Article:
Category Archives: Kybella

Is it Time to buy Allergan (AGN) Stock?

Note: I am no expert in stock market trading and I currently hold no Allergan (AGN) shares in my portfolio.  If I were a bit wealthier, I would seriously consider buying a few hundred shares of the pricey AGN stock.

FYI — The most important part of this lengthy post is probably right towards the end in red.

I have discussed Allergan (of Botox fame) several times on this blog during the past year. The company has had an extremely eventful 2015.  In March of this year, it was acquired by Ireland’s Actavis, but the acquiring company then changed its name to Allergan, probably because the latter is so much more widely known than the former. More importantly for us hair loss sufferers, in June of this year Allergan acquired Kythera Biopharmaceuticals.  As a result, Allergan now holds the rights to three potentially blockbuster products (first two are related to hair loss):

  1. Bimatoprost (prostamide — aka prostaglandin-ethanolamide  — analog).  This is not exactly a PGE2 analog as is often mistakenly cited on internet forums.  Sales will depend on the clinical trial results that I hope will be published any day in the next several months.  If effective, I would guess that sales will be drastically higher than lower-dose Bimatoprost products currently sold by Allergan = i.e., Latisse (around $150 million annual sales) and Lumigan (around $600 million annual sales). Maybe $1 billion in 2017 sales if the product really has a better effect than Minoxidil and it is released in 2016?  I am just throwing around numbers here so a financial expert can perhaps post comments with better forecasting.
  2. Setipiprant (KYTH-105 — selective oral antagonist to the PGD2 receptor).  Still several years before clinical trials for hair loss are completed, but numerous other clinical trials for other conditions have been completed on humans with no major side effects. Maybe this pre-existing safety profile will speed up Allergan’s trials, especially in combination with newer regulations from the 21st Century Cures Act.  Kythera also submitted an Investigational New Drug Application (IND) for Setipiprant to the US FDA a few weeks ago.  If extremely effective, sales would easily hit a few billion dollar per year in say 2020, but this is too much speculation so early in the process.  Note: Numerous people on hair loss forums are already testing Setipiprant, but I have not closely followed how they are getting their product and whether its topical or oral.  If there are many positive anecdotal reports on this in the next year, I will have to seriously consider borrowing money to buy at least several hundred shares of AGN stock.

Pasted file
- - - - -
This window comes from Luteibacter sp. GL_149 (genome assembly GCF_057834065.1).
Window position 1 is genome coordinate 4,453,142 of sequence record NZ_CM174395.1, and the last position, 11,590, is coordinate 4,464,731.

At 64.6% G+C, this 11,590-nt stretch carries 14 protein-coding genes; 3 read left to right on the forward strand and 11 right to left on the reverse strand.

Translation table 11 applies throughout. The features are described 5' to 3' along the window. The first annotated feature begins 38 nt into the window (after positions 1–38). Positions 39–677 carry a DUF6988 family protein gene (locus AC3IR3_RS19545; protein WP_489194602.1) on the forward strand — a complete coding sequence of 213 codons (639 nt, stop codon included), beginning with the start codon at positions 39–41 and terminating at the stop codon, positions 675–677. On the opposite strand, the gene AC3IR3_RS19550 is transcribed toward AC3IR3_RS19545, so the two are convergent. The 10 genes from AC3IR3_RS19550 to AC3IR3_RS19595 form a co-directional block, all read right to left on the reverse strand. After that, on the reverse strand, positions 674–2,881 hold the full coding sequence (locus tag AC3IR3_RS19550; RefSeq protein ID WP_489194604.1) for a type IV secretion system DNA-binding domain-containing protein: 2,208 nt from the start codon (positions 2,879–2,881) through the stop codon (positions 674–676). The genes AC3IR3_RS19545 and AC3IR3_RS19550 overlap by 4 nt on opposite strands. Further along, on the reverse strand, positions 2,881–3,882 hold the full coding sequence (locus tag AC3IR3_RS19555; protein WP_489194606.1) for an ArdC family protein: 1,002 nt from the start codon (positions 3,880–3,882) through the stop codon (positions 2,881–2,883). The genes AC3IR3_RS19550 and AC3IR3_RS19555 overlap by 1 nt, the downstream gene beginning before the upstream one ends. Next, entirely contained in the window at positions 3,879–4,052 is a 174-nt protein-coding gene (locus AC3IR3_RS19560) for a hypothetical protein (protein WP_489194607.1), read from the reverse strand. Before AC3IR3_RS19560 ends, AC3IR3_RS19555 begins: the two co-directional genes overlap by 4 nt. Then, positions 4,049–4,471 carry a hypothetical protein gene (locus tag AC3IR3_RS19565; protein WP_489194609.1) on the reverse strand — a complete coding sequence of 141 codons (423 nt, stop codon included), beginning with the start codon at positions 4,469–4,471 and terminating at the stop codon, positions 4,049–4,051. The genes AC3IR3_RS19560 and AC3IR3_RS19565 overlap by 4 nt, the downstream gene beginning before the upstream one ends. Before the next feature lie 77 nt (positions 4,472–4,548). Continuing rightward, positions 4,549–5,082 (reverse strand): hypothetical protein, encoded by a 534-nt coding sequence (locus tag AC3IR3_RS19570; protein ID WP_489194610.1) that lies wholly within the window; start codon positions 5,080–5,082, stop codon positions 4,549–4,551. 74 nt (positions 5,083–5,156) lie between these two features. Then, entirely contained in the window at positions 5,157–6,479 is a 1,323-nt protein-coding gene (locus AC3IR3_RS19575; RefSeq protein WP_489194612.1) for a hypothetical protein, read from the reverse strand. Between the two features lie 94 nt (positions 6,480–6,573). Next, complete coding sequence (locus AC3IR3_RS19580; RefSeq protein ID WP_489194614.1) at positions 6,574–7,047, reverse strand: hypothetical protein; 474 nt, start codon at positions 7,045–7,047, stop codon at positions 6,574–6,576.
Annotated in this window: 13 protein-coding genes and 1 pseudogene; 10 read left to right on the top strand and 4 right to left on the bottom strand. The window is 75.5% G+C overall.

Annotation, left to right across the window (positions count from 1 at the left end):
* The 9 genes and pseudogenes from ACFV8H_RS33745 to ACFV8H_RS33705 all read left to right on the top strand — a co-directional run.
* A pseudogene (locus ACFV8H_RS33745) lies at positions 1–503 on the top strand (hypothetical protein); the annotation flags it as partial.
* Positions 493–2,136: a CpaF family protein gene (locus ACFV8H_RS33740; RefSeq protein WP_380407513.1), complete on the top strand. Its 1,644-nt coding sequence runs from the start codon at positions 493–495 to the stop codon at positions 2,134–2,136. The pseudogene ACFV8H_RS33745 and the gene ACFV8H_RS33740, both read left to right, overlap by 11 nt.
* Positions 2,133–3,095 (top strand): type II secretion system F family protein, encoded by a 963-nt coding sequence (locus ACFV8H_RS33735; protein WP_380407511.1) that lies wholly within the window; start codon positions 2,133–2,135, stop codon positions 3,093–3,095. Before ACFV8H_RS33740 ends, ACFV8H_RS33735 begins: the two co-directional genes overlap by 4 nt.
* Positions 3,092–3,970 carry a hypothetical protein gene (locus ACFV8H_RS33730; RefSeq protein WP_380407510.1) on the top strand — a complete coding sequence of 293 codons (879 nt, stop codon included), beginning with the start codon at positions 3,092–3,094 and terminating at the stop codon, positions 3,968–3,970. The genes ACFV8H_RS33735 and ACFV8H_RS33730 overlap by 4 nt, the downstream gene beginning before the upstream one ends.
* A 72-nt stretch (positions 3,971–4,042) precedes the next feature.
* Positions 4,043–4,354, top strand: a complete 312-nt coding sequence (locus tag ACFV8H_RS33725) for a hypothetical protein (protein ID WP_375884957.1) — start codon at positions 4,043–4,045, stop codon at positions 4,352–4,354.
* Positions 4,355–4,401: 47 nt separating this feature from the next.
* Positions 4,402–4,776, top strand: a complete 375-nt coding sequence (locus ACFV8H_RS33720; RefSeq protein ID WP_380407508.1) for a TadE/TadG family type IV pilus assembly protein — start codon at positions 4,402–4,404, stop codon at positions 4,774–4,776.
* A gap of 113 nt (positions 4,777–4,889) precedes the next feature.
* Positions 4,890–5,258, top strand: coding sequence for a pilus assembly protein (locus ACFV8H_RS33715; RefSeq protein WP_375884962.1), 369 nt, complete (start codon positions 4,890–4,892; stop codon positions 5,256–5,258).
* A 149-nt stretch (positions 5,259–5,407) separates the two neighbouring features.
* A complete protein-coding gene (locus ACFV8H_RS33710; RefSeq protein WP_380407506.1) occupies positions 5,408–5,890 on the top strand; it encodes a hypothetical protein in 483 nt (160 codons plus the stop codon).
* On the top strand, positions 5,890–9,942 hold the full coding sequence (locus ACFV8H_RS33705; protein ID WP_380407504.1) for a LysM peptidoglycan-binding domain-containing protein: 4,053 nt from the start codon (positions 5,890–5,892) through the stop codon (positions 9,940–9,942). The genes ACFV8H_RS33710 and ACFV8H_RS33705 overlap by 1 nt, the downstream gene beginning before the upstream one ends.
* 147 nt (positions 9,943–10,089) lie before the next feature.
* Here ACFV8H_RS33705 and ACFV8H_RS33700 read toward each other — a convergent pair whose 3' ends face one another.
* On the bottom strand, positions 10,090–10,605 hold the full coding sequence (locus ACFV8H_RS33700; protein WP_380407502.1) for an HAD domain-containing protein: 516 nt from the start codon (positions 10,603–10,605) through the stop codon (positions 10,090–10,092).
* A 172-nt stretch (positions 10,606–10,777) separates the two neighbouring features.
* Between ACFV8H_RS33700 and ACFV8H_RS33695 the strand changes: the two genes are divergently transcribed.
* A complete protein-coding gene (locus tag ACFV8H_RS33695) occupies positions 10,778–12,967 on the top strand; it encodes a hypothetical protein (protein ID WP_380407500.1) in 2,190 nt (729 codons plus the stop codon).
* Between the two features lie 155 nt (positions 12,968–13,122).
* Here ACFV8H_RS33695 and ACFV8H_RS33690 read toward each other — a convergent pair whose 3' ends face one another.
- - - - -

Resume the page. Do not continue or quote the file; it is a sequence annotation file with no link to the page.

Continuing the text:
3. KybellaTM (ATX -101 — a patented formulation of deoxycholic acid) injected into the face to eliminate double chins.  This product was approved by the FDA in April 2015 and is already in use at 100s of clinics in the US.  Unlike the case with Botox, results from Kybella supposedly last for years.  Waiting lists are already being created in countries that have not yet been granted licenses to use Kybella.  It is worth following realself Kybella reviews to see if the product is all that it is touted to be (keeping in mind fake or flaky reviews). One article I read suggests that Allergan expects annual sales of $500 million for this product in a few years, and the patents on it run out around 2025-2030. However, there are some sources that suggest that that this product could be used for other purposes (love handles?) illegally/with doctor approval too.  Is it possible that Allergan can make much more in Kybella sales than they expect?  Moreover, it seems like it is fairly simple and cheap to manufacture this Kybella product.

Note: Allergan’s total company sales in the first half of 2015 were $10 billion.

Like many hair loss forum members, I have been much more optimistic about Setipiprant than about Bimatoprost.  Clinical trial results of Bimatoprost used at a higher dose on scalp hair have been delayed for many months, although that does not necessarily mean that the results were too weak.  I should note that I have read some positive testimonials about Bimatoprost on hair loss forums, and it is almost impossible that an Allergan representative is posting such testimonials.  Hopefully Bimatoprost turns out to be at the very least as effective as Minoxidil, while Setipiprant turns out to be even more effective and capable of growing new hair (or turning vellus hair back into terminal hair).

Is Allergan Preparing to Release Bimatoprost for Hair Loss?

In any event, the main reason for writing this post was because several days ago a member on the Baldtruthtalk forums posted an interesting link regarding Allergan expanding its plant in Waco, Texas.  The expansion is due to the addition of new processing equipment for packaging.  While the company’s VP of operations declined to name the products for which the packaging would be needed, there is a good chance that it might be for Bimatoprost. The plant already makes weaker versions of Bimatoprost (Latisse and Lumigan).  Moreover, the VP of operations said something very interesting:

We will be producing new packaging for new and existing products, and we could see the need to hire more people by the third quarter of 2016 if demand for these products increases.

Blog readers who live in Texas, please go to Waco and do some ground research!  Buy one of the workers at this plant lunch and beer to get some inside information.  Look around for any paper trails or early arrival of packaging material labeled with anything with the words “Bimatoprost” or “hair” in it.  It might seem like I am joking but I would definitely do this if I were living in Texas.  Why not spend a day in Waco?